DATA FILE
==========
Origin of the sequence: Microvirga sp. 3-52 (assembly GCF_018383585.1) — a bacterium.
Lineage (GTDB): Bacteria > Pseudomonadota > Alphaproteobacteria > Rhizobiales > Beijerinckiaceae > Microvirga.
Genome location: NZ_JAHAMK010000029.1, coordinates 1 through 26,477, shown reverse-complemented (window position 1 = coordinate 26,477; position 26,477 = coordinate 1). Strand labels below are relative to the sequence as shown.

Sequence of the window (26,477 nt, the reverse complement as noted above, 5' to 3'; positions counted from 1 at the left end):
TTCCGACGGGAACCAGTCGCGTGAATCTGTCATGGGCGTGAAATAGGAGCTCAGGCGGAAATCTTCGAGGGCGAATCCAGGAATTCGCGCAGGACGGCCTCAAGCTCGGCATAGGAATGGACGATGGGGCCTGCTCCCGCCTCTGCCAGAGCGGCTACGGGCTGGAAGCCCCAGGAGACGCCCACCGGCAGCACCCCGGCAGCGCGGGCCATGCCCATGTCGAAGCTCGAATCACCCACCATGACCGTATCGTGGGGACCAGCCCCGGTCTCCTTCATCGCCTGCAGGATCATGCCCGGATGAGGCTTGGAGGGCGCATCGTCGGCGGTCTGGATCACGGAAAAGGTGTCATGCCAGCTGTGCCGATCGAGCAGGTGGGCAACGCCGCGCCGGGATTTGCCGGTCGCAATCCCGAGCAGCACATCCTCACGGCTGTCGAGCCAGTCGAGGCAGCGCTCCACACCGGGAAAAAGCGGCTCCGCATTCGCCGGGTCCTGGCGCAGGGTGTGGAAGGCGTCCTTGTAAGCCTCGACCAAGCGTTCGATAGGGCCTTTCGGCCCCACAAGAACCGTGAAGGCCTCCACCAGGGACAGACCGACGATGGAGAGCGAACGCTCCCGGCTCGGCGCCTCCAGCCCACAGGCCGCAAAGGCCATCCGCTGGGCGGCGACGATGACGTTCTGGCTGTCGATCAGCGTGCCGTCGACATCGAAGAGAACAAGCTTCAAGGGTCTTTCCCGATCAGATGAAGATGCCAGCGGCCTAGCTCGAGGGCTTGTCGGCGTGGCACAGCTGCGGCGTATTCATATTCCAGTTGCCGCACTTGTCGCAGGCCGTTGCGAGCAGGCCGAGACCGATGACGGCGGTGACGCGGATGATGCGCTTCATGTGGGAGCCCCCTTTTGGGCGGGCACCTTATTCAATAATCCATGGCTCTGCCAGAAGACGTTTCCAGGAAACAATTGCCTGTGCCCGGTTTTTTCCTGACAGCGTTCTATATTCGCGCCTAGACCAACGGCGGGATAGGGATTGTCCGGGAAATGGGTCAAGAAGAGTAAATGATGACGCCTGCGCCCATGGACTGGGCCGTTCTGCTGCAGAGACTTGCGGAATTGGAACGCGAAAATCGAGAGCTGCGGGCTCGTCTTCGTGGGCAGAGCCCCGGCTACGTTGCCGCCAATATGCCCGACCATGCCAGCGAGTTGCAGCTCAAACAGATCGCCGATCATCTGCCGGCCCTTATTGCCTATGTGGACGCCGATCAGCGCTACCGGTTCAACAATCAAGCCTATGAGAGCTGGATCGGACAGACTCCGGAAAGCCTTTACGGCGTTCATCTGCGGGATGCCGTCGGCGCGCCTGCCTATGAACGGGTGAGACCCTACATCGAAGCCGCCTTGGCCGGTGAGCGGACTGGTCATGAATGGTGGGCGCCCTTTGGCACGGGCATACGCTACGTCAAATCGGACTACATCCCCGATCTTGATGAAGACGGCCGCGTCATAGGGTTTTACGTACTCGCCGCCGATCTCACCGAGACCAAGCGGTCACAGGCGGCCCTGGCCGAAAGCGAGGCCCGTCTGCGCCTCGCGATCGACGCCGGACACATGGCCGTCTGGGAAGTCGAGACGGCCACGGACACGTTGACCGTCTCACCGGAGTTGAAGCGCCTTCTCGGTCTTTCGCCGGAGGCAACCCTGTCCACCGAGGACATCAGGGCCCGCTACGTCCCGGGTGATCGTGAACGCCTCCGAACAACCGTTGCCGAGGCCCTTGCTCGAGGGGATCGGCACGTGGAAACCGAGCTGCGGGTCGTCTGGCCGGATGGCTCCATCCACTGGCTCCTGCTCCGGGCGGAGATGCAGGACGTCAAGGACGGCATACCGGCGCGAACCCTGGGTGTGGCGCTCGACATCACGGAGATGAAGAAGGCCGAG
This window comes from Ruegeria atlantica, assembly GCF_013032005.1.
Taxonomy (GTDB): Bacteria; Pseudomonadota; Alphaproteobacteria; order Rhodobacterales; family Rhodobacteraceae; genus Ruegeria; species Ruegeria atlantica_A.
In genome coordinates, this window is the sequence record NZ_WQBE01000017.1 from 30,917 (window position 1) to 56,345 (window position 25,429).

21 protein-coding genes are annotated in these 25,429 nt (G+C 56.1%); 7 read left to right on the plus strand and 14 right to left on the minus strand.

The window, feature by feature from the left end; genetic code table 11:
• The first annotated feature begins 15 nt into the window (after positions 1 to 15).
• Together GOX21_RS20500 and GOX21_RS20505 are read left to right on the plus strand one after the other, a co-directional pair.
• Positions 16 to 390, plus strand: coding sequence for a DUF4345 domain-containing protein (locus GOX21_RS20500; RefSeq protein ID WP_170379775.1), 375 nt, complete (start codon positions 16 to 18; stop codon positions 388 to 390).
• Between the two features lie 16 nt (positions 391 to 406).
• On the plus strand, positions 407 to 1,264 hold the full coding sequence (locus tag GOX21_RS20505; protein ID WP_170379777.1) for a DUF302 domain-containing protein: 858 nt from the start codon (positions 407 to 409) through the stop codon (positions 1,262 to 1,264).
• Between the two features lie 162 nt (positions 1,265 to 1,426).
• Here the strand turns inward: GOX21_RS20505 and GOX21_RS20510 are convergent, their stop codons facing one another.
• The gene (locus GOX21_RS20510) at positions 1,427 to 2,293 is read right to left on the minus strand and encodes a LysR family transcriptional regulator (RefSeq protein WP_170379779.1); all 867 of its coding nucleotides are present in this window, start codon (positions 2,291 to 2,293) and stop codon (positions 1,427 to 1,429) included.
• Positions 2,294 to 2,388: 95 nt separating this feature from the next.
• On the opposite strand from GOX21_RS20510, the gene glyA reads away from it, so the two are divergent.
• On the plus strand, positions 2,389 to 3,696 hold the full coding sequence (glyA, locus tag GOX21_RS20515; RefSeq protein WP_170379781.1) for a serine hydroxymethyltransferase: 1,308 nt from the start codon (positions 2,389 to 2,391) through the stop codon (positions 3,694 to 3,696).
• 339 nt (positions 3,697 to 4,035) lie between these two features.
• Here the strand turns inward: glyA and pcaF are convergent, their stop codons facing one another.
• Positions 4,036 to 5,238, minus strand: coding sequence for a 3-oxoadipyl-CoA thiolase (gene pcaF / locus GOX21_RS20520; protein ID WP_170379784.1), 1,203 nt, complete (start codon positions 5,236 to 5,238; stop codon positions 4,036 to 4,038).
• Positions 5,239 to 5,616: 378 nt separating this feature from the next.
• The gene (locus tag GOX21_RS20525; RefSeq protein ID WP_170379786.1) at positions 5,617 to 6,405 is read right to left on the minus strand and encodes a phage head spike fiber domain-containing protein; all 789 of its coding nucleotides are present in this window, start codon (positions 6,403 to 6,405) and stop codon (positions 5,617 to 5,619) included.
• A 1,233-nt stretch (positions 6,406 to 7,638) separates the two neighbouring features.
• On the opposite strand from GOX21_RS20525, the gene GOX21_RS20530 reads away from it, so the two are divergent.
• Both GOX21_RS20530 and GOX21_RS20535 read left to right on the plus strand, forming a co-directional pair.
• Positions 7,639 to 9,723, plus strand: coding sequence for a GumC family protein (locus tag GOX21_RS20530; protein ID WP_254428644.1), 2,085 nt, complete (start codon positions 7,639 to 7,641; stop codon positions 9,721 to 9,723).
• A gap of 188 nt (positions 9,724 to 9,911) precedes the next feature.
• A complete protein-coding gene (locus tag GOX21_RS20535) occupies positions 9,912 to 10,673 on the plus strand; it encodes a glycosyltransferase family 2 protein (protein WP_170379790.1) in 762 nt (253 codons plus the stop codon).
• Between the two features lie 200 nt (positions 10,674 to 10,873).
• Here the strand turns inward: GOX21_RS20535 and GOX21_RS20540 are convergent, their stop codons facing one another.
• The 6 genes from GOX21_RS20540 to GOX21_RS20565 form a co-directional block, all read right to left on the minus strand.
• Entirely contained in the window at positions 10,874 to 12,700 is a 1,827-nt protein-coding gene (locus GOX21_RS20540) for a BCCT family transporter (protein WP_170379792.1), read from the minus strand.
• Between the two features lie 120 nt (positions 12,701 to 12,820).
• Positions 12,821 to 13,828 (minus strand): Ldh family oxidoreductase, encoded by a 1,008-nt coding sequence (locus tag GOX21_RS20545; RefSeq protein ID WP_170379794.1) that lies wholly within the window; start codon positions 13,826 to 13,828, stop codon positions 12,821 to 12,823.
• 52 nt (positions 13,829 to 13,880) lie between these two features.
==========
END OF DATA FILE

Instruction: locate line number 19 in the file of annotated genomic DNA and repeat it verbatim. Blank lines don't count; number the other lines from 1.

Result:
• Positions 2,294 to 2,388: 95 nt separating this feature from the next.